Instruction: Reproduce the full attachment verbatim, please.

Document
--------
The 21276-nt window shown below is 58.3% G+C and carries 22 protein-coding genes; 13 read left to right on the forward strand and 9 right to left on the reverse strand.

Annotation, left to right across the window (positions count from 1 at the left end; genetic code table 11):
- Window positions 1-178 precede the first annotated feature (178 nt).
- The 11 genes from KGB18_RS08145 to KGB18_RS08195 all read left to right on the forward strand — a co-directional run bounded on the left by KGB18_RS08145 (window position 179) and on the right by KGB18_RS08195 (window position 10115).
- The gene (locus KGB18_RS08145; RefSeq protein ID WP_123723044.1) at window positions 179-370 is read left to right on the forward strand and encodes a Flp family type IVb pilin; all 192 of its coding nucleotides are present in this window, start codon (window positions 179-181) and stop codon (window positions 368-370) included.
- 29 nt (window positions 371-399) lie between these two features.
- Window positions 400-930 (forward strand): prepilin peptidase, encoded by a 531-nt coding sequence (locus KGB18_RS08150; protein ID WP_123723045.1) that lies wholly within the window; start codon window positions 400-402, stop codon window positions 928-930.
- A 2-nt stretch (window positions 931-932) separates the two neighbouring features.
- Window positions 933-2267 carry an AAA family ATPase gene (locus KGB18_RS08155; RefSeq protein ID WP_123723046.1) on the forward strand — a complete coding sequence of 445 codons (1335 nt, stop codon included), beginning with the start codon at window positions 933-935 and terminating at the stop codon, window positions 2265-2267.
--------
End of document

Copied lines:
The 21276-nt window shown below is 58.3% G+C and carries 22 protein-coding genes; 13 read left to right on the forward strand and 9 right to left on the reverse strand.

Annotation, left to right across the window (positions count from 1 at the left end; genetic code table 11):
- Window positions 1-178 precede the first annotated feature (178 nt).
- The 11 genes from KGB18_RS08145 to KGB18_RS08195 all read left to right on the forward strand — a co-directional run bounded on the left by KGB18_RS08145 (window position 179) and on the right by KGB18_RS08195 (window position 10115).
- The gene (locus KGB18_RS08145; RefSeq protein ID WP_123723044.1) at window positions 179-370 is read left to right on the forward strand and encodes a Flp family type IVb pilin; all 192 of its coding nucleotides are present in this window, start codon (window positions 179-181) and stop codon (window positions 368-370) included.
- 29 nt (window positions 371-399) lie between these two features.
- Window positions 400-930 (forward strand): prepilin peptidase, encoded by a 531-nt coding sequence (locus KGB18_RS08150; protein ID WP_123723045.1) that lies wholly within the window; start codon window positions 400-402, stop codon window positions 928-930.
- A 2-nt stretch (window positions 931-932) separates the two neighbouring features.
- Window positions 933-2267 carry an AAA family ATPase gene (locus KGB18_RS08155; RefSeq protein ID WP_123723046.1) on the forward strand — a complete coding sequence of 445 codons (1335 nt, stop codon included), beginning with the start codon at window positions 933-935 and terminating at the stop codon, window positions 2265-2267.